A stalwart in nonfiction gives a basic introduction to the topic.
Gibbons breaks transportation (or “what people use to get around”) into four main categories: cars and other vehicles, trains, aircraft, and boats. As the many cars, buses, vans, etc. zip past, the most notable fact included is the definition of commuters. The rest deals in generalities about size, shape, and speed. For trains, planes, and boats there is a bit more to explain about how they work, but even that is kept to a one-sentence, sometimes frustratingly simplistic minimum: “Helicopters and many planes have engines that turn propeller blades to make them fly.” Space travel feels tacked on as an afterthought (with the International Space Station jarringly butting up against a country road across the gutter), with a little speculation about transportation in the future. Tucked among the buses, bikes, and sedans, there is a bit of diversity found in the townsfolk, but the majority is still white.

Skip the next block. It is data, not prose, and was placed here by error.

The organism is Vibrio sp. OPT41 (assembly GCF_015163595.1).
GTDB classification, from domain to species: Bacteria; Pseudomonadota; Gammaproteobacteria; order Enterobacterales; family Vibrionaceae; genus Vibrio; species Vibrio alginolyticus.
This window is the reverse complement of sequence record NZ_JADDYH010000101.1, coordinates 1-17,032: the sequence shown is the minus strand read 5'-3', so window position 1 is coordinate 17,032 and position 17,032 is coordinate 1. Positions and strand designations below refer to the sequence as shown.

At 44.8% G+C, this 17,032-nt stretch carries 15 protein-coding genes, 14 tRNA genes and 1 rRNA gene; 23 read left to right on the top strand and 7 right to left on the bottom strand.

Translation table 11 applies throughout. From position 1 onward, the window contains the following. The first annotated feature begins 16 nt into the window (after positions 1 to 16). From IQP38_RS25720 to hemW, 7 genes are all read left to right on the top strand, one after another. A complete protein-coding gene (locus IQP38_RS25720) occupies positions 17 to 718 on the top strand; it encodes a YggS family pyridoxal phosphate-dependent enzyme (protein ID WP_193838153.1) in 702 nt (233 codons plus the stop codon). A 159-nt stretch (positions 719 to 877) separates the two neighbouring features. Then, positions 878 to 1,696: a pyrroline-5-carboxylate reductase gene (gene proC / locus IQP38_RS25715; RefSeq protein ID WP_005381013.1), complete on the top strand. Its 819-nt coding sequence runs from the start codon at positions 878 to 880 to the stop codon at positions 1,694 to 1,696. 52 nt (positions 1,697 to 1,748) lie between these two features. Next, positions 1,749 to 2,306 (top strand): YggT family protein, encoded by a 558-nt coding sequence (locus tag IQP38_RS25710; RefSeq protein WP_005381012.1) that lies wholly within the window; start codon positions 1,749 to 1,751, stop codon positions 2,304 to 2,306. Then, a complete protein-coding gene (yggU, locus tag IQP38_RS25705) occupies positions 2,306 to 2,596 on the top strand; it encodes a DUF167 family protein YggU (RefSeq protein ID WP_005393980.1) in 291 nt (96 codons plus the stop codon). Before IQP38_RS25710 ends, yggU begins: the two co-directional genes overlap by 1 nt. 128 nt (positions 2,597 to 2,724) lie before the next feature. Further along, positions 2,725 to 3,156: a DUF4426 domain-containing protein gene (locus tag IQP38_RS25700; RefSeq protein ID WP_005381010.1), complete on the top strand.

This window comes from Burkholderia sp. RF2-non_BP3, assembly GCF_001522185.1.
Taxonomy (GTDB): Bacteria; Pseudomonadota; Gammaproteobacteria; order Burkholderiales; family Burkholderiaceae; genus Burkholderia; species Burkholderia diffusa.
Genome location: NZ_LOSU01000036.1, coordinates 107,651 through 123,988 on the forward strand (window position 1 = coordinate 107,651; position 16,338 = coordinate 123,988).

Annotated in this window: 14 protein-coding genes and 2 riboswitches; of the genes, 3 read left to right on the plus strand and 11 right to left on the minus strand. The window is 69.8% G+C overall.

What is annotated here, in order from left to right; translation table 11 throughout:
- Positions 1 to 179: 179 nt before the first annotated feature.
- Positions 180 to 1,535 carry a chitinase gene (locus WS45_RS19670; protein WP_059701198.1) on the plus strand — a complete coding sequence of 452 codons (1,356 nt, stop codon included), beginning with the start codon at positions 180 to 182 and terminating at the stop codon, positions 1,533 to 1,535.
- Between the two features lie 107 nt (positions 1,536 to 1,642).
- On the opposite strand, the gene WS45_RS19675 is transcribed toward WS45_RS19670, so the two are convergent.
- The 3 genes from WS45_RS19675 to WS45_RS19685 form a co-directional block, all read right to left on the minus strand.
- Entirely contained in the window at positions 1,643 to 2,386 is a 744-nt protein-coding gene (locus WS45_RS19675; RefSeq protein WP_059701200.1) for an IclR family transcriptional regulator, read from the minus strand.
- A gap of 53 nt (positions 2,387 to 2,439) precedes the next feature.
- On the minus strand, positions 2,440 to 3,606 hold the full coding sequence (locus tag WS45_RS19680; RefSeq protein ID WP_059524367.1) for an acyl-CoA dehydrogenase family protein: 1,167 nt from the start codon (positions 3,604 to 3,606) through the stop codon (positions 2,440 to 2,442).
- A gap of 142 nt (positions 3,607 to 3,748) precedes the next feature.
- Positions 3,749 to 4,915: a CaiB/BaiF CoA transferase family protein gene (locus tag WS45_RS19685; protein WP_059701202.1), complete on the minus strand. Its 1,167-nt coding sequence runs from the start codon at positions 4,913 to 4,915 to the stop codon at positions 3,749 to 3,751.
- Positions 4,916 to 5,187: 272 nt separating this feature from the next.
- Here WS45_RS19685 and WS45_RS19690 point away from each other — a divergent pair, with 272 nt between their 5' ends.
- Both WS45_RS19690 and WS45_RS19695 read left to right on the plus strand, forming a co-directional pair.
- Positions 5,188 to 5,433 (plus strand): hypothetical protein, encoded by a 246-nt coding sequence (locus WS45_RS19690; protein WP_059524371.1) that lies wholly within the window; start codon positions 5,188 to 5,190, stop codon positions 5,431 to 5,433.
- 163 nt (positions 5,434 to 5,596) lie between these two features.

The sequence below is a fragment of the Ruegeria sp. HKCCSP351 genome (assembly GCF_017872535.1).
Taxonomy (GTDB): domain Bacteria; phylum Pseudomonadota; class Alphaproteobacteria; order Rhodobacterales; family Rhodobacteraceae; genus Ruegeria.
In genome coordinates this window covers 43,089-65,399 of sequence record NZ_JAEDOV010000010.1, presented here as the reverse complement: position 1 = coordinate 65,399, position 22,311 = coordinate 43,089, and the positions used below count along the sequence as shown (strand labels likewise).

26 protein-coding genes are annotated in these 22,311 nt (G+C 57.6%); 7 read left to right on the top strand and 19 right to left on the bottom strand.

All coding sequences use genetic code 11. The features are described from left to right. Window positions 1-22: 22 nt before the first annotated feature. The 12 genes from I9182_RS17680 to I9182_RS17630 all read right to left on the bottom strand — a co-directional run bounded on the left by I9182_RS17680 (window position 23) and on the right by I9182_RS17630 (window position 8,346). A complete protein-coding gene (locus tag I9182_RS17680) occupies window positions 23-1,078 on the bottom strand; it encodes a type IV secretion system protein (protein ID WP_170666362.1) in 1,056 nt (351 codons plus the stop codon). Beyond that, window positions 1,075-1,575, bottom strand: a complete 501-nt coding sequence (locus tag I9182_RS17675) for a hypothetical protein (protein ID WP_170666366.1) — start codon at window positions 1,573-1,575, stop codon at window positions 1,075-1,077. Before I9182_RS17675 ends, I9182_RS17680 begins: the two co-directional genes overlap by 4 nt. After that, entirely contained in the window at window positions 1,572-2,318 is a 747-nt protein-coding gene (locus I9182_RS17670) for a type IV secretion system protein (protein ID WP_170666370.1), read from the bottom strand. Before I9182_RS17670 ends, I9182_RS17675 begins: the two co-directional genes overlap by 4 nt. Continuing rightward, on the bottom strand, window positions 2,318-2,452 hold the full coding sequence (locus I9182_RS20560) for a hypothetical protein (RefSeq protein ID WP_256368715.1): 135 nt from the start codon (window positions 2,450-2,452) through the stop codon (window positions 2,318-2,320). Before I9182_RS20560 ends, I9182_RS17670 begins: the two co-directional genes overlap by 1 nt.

Gibbons turns this into a Richard Scarry imitation, lacking an entertaining (or even very informational) text to accompany the many labeled vehicles; confirmed transportation enthusiasts will quickly lose interest. (Informational picture book. 3-6)